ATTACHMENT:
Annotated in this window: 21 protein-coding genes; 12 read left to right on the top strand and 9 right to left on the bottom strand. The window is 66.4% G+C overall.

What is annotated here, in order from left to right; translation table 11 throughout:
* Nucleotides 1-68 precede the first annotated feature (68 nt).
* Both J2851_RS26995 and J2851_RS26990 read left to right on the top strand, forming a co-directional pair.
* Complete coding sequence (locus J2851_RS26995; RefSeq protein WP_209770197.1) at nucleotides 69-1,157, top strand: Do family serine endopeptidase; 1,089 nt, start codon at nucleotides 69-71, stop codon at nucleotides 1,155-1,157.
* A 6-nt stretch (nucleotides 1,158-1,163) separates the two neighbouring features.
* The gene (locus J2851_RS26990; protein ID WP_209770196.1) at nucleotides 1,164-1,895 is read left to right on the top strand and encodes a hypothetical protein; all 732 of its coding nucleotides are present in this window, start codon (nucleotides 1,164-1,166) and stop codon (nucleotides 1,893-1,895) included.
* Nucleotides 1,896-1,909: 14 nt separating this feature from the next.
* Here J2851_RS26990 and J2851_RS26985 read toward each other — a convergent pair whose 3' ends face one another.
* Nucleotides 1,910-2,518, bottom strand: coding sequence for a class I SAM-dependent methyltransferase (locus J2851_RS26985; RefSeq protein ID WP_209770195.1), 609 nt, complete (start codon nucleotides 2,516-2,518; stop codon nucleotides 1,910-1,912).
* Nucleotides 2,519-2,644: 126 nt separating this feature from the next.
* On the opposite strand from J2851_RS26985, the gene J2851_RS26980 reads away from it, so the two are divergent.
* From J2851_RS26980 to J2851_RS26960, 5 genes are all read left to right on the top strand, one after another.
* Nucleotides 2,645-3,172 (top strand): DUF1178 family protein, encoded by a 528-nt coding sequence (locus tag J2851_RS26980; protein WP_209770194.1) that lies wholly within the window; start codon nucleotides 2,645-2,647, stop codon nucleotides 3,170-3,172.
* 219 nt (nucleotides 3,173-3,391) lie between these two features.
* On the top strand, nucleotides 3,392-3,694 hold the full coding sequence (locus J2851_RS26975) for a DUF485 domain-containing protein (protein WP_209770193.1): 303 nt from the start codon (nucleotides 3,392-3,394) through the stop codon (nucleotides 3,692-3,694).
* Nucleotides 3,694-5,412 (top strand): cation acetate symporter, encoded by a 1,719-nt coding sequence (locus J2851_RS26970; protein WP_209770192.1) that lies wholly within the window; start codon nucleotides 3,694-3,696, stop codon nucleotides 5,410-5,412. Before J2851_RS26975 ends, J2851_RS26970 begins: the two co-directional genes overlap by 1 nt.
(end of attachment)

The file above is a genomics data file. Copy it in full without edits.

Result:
Annotated in this window: 21 protein-coding genes; 12 read left to right on the top strand and 9 right to left on the bottom strand. The window is 66.4% G+C overall.

What is annotated here, in order from left to right; translation table 11 throughout:
* Nucleotides 1-68 precede the first annotated feature (68 nt).
* Both J2851_RS26995 and J2851_RS26990 read left to right on the top strand, forming a co-directional pair.
* Complete coding sequence (locus J2851_RS26995; RefSeq protein WP_209770197.1) at nucleotides 69-1,157, top strand: Do family serine endopeptidase; 1,089 nt, start codon at nucleotides 69-71, stop codon at nucleotides 1,155-1,157.
* A 6-nt stretch (nucleotides 1,158-1,163) separates the two neighbouring features.
* The gene (locus J2851_RS26990; protein ID WP_209770196.1) at nucleotides 1,164-1,895 is read left to right on the top strand and encodes a hypothetical protein; all 732 of its coding nucleotides are present in this window, start codon (nucleotides 1,164-1,166) and stop codon (nucleotides 1,893-1,895) included.
* Nucleotides 1,896-1,909: 14 nt separating this feature from the next.
* Here J2851_RS26990 and J2851_RS26985 read toward each other — a convergent pair whose 3' ends face one another.
* Nucleotides 1,910-2,518, bottom strand: coding sequence for a class I SAM-dependent methyltransferase (locus J2851_RS26985; RefSeq protein ID WP_209770195.1), 609 nt, complete (start codon nucleotides 2,516-2,518; stop codon nucleotides 1,910-1,912).
* Nucleotides 2,519-2,644: 126 nt separating this feature from the next.
* On the opposite strand from J2851_RS26985, the gene J2851_RS26980 reads away from it, so the two are divergent.
* From J2851_RS26980 to J2851_RS26960, 5 genes are all read left to right on the top strand, one after another.
* Nucleotides 2,645-3,172 (top strand): DUF1178 family protein, encoded by a 528-nt coding sequence (locus tag J2851_RS26980; protein WP_209770194.1) that lies wholly within the window; start codon nucleotides 2,645-2,647, stop codon nucleotides 3,170-3,172.
* 219 nt (nucleotides 3,173-3,391) lie between these two features.
* On the top strand, nucleotides 3,392-3,694 hold the full coding sequence (locus J2851_RS26975) for a DUF485 domain-containing protein (protein WP_209770193.1): 303 nt from the start codon (nucleotides 3,392-3,394) through the stop codon (nucleotides 3,692-3,694).
* Nucleotides 3,694-5,412 (top strand): cation acetate symporter, encoded by a 1,719-nt coding sequence (locus J2851_RS26970; protein WP_209770192.1) that lies wholly within the window; start codon nucleotides 3,694-3,696, stop codon nucleotides 5,410-5,412. Before J2851_RS26975 ends, J2851_RS26970 begins: the two co-directional genes overlap by 1 nt.